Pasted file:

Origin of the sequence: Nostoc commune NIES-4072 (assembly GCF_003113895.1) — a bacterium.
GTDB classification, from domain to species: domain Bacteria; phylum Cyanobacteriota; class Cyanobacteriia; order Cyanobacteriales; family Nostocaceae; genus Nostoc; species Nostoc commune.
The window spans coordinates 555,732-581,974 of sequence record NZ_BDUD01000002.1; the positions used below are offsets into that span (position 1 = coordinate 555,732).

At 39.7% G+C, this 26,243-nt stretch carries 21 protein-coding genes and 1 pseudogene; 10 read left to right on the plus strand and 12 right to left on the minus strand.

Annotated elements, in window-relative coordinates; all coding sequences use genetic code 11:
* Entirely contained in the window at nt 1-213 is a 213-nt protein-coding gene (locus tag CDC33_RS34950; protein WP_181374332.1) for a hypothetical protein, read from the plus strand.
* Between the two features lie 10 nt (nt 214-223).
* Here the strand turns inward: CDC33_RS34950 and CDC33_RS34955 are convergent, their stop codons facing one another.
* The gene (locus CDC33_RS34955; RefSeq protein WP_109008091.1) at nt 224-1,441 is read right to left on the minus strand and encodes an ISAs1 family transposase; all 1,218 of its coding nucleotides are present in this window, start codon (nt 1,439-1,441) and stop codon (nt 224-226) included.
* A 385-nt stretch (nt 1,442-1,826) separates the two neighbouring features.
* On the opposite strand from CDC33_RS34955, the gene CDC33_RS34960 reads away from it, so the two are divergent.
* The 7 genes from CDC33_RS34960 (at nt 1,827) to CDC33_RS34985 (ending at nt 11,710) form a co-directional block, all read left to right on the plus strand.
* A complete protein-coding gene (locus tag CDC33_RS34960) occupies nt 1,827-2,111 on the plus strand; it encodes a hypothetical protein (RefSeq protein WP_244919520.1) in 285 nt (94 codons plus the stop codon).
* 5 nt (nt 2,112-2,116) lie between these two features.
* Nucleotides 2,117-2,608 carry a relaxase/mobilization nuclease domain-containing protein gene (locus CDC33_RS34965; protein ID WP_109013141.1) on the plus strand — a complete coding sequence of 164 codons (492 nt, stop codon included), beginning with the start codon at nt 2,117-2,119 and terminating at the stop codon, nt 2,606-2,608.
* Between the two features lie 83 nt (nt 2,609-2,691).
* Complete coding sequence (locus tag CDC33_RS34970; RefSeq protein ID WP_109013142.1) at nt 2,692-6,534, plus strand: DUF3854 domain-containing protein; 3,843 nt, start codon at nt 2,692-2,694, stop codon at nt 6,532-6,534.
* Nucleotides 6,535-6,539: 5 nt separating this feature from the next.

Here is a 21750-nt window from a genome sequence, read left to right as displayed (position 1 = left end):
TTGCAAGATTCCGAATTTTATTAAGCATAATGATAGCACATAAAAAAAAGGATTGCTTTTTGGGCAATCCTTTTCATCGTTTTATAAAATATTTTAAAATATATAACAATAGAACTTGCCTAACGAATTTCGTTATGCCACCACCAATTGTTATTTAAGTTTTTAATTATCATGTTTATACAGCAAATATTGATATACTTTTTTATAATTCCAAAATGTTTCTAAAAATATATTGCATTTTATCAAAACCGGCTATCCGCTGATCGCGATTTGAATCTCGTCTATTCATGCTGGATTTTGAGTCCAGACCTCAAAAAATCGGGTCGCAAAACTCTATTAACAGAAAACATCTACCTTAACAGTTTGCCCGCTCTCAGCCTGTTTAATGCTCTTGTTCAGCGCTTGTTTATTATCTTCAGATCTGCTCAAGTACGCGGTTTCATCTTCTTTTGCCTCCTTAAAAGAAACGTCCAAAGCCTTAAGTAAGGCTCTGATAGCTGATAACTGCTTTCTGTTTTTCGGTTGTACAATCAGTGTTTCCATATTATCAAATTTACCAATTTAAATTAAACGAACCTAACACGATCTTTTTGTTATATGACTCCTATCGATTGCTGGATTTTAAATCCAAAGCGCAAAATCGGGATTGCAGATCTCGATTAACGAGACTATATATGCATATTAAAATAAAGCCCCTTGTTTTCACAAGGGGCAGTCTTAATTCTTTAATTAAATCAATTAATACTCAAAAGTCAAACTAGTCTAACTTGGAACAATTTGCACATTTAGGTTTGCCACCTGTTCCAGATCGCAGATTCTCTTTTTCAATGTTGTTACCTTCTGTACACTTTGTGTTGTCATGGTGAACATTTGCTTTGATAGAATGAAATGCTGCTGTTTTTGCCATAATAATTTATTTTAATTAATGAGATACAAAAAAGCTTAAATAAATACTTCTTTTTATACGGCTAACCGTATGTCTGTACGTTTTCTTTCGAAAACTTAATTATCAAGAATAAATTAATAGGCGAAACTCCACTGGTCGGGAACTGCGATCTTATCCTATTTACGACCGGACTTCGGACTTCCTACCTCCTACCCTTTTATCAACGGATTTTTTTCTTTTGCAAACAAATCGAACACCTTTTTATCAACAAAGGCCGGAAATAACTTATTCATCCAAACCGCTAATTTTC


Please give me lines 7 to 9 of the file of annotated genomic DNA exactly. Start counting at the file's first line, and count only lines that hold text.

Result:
* Between the two features lie 10 nt (nt 214-223).
* Here the strand turns inward: CDC33_RS34950 and CDC33_RS34955 are convergent, their stop codons facing one another.
* The gene (locus CDC33_RS34955; RefSeq protein WP_109008091.1) at nt 224-1,441 is read right to left on the minus strand and encodes an ISAs1 family transposase; all 1,218 of its coding nucleotides are present in this window, start codon (nt 1,439-1,441) and stop codon (nt 224-226) included.